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Sansa, the Mountain Clans, the “Ivy Special Ops Team,” and an Avalanche


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3 hours ago, Springwatch said:

I don't really want to see Sansa as leader - that seems more Arya's line

Oh, I don't mean as a military leader. I mean a leader like Catelyn was. A lady of a powerful house; someone who can use her wits, her charms, and her courtesies to marshal resources for practical purposes, and to influence the military leaders.

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12 hours ago, Phylum of Alexandria said:

Oh, I don't mean as a military leader.

Me neither - I don't see Sansa as Leader of the Pack anywhere; she's not alpha like Arya. She's more like a solo performer trying to win over her audience.

Cat is interesting as an example, because we never see her as the one in power either - she can only suggest, only persuade. But no-one listens to Cat (except Walder); events are always going against her. She gets a lot of blame from the fans too, so I hope we don't see that again.

I'm not sure what's in store for Sansa, but the old gods sent 5 (+1) direwolves for Ned's 5 (+1) children, so I'd guess her purpose is serving them.

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4 hours ago, Springwatch said:

Cat is interesting as an example, because we never see her as the one in power either - she can only suggest, only persuade. But no-one listens to Cat (except Walder); events are always going against her. She gets a lot of blame from the fans too, so I hope we don't see that again.

That's a valid concern. But a lot of Cat's troubles were due to the author playing cruel god with House Stark, and her other frustrations added to a valuable larger critique on the harshly patriarchal culture of Westeros. I think with Sansa's rise to action in Act 3 we would probably see less of that particular authorial emphasis, though Sansa and the rest will indeed still have significant frustrations, sacrifices, and losses by story's end.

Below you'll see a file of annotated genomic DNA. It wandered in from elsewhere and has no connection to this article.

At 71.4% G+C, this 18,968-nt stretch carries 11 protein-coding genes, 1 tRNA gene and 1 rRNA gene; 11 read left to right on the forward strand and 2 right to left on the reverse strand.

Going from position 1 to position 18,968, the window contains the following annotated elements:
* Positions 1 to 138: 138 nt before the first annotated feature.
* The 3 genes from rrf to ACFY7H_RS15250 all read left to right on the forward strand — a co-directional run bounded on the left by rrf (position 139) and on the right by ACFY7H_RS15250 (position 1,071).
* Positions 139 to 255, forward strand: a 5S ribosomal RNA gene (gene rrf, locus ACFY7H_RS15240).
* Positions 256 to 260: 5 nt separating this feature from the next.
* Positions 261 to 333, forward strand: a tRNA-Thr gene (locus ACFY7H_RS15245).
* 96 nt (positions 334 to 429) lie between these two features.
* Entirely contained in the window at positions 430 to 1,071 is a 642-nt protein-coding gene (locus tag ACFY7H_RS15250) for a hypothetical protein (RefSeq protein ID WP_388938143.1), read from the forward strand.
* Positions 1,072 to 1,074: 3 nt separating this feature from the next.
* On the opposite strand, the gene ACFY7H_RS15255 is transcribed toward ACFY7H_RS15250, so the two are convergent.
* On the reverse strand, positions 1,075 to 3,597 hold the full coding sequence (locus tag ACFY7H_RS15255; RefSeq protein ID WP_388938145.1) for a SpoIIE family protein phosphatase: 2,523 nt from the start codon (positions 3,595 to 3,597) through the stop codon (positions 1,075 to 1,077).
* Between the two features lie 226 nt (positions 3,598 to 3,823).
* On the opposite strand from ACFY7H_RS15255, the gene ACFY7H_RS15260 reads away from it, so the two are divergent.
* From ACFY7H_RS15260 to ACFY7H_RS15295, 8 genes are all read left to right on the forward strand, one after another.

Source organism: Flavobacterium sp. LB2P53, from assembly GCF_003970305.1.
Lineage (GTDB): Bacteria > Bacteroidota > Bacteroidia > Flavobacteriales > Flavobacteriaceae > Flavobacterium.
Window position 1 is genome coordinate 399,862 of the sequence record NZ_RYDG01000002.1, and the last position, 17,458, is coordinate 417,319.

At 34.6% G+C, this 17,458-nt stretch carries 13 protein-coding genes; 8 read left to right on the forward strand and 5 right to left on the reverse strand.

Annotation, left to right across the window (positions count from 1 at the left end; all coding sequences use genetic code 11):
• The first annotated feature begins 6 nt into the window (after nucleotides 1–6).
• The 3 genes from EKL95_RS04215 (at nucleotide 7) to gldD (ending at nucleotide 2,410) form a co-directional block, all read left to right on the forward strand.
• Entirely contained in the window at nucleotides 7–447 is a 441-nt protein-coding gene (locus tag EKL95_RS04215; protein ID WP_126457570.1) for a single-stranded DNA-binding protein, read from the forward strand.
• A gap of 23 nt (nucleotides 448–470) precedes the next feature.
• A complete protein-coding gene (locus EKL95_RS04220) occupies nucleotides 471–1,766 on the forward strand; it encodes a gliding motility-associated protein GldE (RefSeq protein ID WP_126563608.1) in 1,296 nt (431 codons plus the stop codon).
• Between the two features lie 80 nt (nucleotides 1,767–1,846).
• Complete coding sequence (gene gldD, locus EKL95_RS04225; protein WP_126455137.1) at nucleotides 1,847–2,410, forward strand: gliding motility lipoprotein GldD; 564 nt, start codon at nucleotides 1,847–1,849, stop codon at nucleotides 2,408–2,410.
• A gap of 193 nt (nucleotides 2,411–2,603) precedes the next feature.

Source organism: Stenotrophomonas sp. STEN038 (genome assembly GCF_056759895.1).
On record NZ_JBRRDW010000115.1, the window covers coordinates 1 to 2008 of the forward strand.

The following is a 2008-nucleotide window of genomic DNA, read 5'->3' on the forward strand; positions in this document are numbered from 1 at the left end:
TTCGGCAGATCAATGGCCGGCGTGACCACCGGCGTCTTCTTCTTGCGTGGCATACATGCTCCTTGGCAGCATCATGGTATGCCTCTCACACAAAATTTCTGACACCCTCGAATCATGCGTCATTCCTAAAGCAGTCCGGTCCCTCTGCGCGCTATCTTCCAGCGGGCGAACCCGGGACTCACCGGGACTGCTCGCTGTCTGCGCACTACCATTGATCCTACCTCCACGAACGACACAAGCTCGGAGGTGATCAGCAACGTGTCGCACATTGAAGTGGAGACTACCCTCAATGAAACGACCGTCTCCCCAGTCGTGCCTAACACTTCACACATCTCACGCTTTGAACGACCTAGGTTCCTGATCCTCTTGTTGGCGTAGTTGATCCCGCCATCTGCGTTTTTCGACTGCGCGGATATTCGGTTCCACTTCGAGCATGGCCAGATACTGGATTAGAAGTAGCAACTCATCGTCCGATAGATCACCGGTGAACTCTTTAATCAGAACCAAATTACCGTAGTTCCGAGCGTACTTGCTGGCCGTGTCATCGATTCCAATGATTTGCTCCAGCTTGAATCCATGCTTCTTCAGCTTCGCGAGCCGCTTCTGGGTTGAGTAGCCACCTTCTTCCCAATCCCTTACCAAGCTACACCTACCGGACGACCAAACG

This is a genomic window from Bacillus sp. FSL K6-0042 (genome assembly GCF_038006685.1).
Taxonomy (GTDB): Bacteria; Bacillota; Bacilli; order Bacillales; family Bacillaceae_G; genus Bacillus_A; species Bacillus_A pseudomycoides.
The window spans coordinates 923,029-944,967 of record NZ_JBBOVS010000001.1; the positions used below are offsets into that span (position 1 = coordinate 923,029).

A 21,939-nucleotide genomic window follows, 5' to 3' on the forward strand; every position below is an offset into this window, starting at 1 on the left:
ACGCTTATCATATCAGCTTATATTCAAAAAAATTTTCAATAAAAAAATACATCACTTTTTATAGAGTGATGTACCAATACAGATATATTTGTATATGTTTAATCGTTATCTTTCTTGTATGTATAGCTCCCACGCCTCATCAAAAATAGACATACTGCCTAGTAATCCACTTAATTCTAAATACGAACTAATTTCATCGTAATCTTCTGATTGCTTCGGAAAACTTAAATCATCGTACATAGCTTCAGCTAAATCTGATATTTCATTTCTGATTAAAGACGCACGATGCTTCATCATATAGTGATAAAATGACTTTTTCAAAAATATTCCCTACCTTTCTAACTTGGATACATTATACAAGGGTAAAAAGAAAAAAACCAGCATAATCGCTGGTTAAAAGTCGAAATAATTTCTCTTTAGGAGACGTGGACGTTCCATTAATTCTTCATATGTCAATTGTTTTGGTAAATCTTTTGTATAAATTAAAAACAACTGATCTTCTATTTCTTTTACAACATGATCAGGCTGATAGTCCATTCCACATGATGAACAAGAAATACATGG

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5 hours ago, Springwatch said:

Me neither - I don't see Sansa as Leader of the Pack anywhere; she's not alpha like Arya. She's more like a solo performer trying to win over her audience.

I think you got it backwards. Arya's a lone wolf. she performs alone. she does think of her pack , but she won't lead them. Sansa has changed a lot. She would be a perfect leader for the wolves , having seen woes of the world; while Jon could be co-leader , guiding them through winter. besides , I doubt Sansa grows up into the second Cat. Cat had learned her leadership skills during years of being lady of Winterfell where she held the household together. Sansa has learned much more.

 

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6 hours ago, Springwatch said:

Me neither - I don't see Sansa as Leader of the Pack anywhere; she's not alpha like Arya. She's more like a solo performer trying to win over her audience.

Cat is interesting as an example, because we never see her as the one in power either - she can only suggest, only persuade. But no-one listens to Cat (except Walder); events are always going against her. She gets a lot of blame from the fans too, so I hope we don't see that again.

I'm not sure what's in store for Sansa, but the old gods sent 5 (+1) direwolves for Ned's 5 (+1) children, so I'd guess her purpose is serving them.

I disagree that no one listens to Cat. I think Robb took her advice into consideration as much as he could, he just couldn’t always give her what she wanted because he had a hundred other lords to please.

The show might have actually gotten Sansa’s role right in this regard. If Bran or Jon or Rickon is the lord of Winterfell, she could act as their advisor/partner, guiding Bran or Rickon as their elder, or ruling in Jon’s place when he’s away at war. This could set her up to inherit if her brothers either die/become king/go back to the Watch.

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9 hours ago, Springwatch said:

I don't see Sansa as Leader of the Pack anywhere; she's not alpha like Arya. She's more like a solo performer trying to win over her audience.

I agree Sansa is no leader of a pack, but not that she’s a lone wolf (like Arya so far). She definitely has some leadership potential in my opinion.